6) Ignore Anti-Virus alerts online
[see 5 above] You click on a link and get redirected to a page usually with a running counter/scanner that tells you you're infected. Ignore and close tab. Don't click ANYTHING on the page. Otherwise it will be right - you WILL be infected. [see 8 below]

7) Video Codecs and Players
When watching/downloading video DO NOT download extra codecs or viewers. My brother can tell you this is true. If it can't be viewed in Flash, Windows Media Player(WMP), VLC, or your choice of viewer, and tells you you need to download a special viewer/codec then it is not likely legit. The only codec you should ever need to install is ffdshow [Homepage]. Also keep Flash updated (see the Adobe link above))

8) Don't Install Anything
Ok that's rather broad and not likely but this is a good time to discuss what is safe to download. There are quite a few good security programs and utilities available for free. Yes free. Gratis. Nada dinero. Bupkis. See my recommendations page for some of the better ones. If a site wants to sell you some software or, worse yet, scare you into buying their software [see 6 above], don't fall for it. Yes I include McAfee and Norton/Symantic here. I believe they are bloated, overpriced products. The most you should ever have to spend is a paypal donation to a worthy project if you like their software. Other safe sites to download programs from are and Sourceforge. Just check the reviews first. And, when in doubt, look the program up on Wikipedia. If it helps you sleep at night then go ahead and install an anti-virus program. I suggest looking into Avast and AVG first or using the TeaTimer utility in Spybot Search&Destroy before installing McAfee or Symantic products. Most Registry cleaners/optimizers should also be avoided as they generally do little to no good. one exception

9) Use ZoneAlarm
ZoneAlarm is a far better firewall than the one built into XP (Vista/7 may be better than XP's). It will block traffic both incoming AND outgoing. Because of this heightened level of security, unfortunately, it asks for more permissions which can confuse the average user. Or worse - get them in the habit of blindly clicking whatever it asks like Vista's UAC.
[Download here]

10) Turn off Autoplay
Another security mistake on Microsoft's part. this is how worms like conficker spread. It's a good idea to shut off autoplay for all drives except your optical CD/DVD drives. Here is a good link that covers both 9 and 10. This can also be done with Microsoft's TweakUI utility available here or at the Microsoft website. Update - As of 1/2011, this one may have been fixed with a security update.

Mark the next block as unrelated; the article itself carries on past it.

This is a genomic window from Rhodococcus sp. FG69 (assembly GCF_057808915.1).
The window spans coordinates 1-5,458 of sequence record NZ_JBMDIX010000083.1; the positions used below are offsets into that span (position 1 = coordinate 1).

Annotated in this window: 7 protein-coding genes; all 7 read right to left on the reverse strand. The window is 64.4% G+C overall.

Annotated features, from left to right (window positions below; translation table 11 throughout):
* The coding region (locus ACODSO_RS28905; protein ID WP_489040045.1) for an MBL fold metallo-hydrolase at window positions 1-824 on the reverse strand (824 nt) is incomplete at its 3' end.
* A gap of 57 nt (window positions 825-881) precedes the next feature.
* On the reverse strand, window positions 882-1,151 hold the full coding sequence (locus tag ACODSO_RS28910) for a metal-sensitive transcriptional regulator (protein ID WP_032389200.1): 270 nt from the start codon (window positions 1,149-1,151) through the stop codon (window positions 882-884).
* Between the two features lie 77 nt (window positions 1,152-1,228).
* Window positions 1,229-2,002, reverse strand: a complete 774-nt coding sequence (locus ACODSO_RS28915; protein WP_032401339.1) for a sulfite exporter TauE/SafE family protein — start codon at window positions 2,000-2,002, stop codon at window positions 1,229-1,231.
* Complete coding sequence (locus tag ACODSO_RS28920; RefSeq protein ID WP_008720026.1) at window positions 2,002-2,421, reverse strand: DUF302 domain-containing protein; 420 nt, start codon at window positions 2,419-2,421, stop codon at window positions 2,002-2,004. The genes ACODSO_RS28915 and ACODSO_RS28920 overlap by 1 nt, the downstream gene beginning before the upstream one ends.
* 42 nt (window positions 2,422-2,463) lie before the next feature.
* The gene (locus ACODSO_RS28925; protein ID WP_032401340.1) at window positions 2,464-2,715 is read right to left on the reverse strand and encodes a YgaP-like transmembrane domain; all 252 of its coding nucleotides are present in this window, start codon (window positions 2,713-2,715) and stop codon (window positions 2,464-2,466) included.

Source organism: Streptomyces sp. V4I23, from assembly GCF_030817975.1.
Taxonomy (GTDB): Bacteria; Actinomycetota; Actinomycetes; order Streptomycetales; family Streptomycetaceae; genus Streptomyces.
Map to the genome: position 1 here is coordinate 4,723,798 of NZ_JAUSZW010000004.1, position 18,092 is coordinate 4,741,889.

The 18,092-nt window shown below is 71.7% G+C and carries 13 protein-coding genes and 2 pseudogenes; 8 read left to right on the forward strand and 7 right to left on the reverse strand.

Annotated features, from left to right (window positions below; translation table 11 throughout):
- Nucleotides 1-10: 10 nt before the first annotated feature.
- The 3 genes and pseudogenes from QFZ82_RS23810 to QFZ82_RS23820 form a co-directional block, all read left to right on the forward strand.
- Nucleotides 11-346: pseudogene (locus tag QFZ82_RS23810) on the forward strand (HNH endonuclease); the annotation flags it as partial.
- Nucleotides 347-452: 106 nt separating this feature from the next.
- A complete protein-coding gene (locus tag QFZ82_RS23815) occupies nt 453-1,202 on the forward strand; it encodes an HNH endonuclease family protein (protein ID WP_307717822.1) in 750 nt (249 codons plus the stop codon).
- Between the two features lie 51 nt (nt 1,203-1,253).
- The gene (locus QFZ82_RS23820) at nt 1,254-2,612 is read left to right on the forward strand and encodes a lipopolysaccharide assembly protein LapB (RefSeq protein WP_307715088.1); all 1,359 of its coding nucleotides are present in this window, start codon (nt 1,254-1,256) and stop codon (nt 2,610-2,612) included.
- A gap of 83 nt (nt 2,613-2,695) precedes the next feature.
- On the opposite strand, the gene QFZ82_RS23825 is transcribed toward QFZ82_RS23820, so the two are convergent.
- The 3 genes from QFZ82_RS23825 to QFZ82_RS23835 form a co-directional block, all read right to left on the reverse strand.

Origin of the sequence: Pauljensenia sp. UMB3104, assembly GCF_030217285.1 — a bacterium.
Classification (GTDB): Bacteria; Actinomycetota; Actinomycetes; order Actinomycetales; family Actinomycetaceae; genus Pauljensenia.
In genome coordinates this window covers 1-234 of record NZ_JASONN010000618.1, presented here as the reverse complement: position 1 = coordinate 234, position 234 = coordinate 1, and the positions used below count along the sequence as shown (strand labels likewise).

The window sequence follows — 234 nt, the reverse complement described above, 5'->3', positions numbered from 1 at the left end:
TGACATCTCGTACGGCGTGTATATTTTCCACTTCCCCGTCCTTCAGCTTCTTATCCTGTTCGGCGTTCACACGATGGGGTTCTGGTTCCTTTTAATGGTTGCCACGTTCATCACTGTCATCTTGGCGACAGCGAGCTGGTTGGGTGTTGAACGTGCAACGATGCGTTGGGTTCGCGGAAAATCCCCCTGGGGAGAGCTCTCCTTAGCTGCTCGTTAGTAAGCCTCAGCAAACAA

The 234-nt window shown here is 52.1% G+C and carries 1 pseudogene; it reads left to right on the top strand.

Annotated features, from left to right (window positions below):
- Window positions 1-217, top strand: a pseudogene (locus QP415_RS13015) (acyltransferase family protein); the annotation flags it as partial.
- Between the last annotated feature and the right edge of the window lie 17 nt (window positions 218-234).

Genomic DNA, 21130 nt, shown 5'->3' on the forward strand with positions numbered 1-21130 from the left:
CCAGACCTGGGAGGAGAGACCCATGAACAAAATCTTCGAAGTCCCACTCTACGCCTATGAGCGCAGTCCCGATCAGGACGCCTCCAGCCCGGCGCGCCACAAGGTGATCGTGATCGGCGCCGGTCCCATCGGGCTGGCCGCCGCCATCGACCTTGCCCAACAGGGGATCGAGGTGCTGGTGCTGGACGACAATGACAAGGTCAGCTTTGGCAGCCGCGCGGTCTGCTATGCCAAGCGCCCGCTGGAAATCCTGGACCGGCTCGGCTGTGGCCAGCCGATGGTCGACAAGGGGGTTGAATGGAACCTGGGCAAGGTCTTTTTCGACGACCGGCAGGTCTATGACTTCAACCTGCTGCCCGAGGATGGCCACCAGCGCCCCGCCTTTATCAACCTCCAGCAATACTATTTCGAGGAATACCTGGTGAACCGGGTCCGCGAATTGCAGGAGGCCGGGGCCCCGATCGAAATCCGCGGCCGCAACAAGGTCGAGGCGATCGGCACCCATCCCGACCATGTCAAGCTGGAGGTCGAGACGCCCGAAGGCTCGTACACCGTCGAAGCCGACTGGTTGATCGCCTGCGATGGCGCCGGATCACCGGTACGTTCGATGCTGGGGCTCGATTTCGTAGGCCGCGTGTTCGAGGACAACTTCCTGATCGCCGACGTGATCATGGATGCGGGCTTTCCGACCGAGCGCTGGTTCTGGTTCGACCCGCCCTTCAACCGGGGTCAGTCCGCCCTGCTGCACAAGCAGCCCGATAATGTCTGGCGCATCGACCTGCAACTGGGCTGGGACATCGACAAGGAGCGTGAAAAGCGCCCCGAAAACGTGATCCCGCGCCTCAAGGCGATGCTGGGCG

11) Show File Extensions
This one is in the top 10 stupidest things Microsoft ever did. I'll make a list some time. It's the reason the Kournakova worm spread several years back. By turning this off, email readers didn't know they were opening "Kournakova.jpg.exe" (an executable file) because Windows showed them "Kournakova.jpg". [see 9 above to fix]

[How To: ] Windows Explorer->Tools->Folder Options->View-> Uncheck "Hide extensions for known file types"

12) Email Attachments
Now that you've turned on file extensions, you can see just what kind of file that attachment really is. Be wary of email attachments and if someone sends you one of the following, email them back to confirm that they really did send it. Files that shouldn't be run include ".exe", ".bat", ".pif", ".com", ".ini", and ".vbs". These are the most common.

Some safe (and common) extensions are ".jpg", ".gif", ".bmp", ".avi", ".wmv" (unless it says it needs a codec [see 7 above]), ".pdf" (unless it wants to run javascript [see 3 above]) and ".doc" and ".xls".

13) Phishing Scams
(coming soon) Password stealing, spotting fake domains and such

14) Dump Windows and Try Linux
For the really brave souls out there.
Actually, it's not that bad. There are many flavors of Linux out there but the one I recommend is Ubuntu Linux Mint. The current version of Ubuntu/Kubuntu Linux is incredibly easy to set up and the package manager makes it a breeze to install new software. The Kubuntu version tries to mimic the Windows look and feel to make the transition easy and there is a program to do pretty much everything that you would on Windows. This includes:
• Microsoft Office -> OpenOffice
• Word -> Writer
• Excel -> Calc
• PhotoShop -> The GIMP(Gnu Image Manipulation Program)
• IE -> Opera, Firefox
• WMP -> VLC, Totem, Audacious, etc.
Most of which have Windows versions so you can try them out before making the switch. For a Computer user who doesn't need Windows-only software like Quicken/Quickbooks, this is a viable alternative. Another bonus, besides the cost (free), is that performance/responsiveness is better because there is little need for an anti-virus program and Linux is less resource-hungry.

[How To: ] Read more about and get Ubuntu here and Kubuntu here.